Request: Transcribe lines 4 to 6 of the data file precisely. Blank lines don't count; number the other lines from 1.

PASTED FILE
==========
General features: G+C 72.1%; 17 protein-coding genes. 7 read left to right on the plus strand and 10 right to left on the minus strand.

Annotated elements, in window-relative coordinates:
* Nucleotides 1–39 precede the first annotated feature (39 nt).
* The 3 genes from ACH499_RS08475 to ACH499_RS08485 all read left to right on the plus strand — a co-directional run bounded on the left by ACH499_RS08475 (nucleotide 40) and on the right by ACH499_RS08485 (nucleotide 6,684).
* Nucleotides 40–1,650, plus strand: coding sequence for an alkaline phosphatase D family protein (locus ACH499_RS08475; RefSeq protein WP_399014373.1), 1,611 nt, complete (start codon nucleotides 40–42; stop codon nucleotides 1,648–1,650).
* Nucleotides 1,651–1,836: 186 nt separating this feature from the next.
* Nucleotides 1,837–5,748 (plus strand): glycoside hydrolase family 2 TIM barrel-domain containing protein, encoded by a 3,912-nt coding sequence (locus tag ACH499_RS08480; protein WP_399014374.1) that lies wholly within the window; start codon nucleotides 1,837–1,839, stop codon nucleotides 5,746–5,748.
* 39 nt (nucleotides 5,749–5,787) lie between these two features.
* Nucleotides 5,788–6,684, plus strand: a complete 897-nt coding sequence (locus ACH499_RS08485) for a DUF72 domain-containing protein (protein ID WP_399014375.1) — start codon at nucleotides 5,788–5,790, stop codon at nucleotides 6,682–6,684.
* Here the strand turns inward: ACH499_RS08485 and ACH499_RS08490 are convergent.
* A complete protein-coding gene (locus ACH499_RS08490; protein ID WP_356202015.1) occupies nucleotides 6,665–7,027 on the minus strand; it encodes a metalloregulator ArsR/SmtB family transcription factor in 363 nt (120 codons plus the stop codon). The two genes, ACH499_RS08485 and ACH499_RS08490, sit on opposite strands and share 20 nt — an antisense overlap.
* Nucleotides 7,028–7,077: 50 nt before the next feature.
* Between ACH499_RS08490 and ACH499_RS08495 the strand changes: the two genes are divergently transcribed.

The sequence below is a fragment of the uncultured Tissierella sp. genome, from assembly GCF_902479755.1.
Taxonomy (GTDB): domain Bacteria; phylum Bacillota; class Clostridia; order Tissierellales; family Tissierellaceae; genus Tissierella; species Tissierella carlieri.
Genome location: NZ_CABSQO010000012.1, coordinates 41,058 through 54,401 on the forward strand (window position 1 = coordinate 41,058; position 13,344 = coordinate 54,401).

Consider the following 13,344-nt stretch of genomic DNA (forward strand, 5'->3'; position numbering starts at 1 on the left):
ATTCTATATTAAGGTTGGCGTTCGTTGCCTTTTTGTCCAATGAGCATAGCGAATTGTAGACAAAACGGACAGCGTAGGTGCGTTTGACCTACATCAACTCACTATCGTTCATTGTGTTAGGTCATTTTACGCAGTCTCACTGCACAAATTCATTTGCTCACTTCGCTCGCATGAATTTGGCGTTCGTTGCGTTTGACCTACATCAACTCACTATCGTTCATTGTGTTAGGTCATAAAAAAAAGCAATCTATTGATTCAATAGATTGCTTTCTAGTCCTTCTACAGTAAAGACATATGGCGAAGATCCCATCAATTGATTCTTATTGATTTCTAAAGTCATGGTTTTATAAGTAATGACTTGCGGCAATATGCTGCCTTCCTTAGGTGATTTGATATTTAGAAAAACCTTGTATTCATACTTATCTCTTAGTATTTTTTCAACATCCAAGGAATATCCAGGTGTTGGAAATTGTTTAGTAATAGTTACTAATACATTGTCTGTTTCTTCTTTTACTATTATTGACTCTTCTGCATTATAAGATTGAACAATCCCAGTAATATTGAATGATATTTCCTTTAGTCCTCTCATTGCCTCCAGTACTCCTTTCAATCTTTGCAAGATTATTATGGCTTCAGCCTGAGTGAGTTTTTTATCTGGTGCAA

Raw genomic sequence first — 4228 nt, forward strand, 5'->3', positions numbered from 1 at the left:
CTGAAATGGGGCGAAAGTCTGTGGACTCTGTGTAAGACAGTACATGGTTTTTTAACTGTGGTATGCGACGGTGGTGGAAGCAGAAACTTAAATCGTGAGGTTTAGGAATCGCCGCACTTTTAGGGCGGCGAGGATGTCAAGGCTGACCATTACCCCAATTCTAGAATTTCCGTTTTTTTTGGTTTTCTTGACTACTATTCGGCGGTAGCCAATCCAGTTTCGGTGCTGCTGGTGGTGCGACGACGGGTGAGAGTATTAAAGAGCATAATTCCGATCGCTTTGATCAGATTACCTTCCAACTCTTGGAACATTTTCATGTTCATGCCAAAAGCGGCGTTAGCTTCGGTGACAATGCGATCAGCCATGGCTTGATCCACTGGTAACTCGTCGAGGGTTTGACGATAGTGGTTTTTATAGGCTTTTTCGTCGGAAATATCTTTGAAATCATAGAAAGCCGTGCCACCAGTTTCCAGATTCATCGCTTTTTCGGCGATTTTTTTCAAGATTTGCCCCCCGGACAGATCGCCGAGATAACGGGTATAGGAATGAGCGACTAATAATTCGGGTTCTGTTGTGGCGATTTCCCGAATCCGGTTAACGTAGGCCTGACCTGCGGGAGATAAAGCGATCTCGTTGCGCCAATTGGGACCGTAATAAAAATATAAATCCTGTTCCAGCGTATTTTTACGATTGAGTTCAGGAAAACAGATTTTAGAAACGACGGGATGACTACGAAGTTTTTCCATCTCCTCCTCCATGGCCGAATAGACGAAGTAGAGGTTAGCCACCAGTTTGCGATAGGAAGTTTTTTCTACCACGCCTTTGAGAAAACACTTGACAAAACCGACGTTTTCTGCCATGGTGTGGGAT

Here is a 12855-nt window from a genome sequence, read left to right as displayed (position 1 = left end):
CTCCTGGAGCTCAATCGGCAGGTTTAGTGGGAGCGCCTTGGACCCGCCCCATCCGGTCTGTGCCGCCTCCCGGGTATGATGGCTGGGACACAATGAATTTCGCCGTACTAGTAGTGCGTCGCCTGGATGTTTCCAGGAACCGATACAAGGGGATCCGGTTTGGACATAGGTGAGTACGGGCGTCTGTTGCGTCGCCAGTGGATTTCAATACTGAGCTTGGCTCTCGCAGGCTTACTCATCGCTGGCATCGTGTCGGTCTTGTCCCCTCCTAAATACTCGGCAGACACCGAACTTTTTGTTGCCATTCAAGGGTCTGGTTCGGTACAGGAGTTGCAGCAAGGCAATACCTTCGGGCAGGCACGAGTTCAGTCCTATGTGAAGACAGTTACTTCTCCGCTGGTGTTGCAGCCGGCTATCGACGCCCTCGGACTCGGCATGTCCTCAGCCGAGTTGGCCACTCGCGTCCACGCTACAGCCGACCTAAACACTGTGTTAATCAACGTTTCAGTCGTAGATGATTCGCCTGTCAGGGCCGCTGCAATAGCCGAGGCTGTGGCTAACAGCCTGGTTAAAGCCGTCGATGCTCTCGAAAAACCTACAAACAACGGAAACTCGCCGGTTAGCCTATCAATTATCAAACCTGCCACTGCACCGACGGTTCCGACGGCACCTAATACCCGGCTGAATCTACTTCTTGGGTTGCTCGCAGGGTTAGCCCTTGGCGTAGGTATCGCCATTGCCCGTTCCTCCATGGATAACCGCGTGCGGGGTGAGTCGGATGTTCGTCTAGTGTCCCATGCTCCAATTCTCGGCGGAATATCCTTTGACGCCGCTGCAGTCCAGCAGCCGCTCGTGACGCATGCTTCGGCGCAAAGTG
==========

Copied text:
* The 3 genes from ACH499_RS08475 to ACH499_RS08485 all read left to right on the plus strand — a co-directional run bounded on the left by ACH499_RS08475 (nucleotide 40) and on the right by ACH499_RS08485 (nucleotide 6,684).
* Nucleotides 40–1,650, plus strand: coding sequence for an alkaline phosphatase D family protein (locus ACH499_RS08475; RefSeq protein WP_399014373.1), 1,611 nt, complete (start codon nucleotides 40–42; stop codon nucleotides 1,648–1,650).
* Nucleotides 1,651–1,836: 186 nt separating this feature from the next.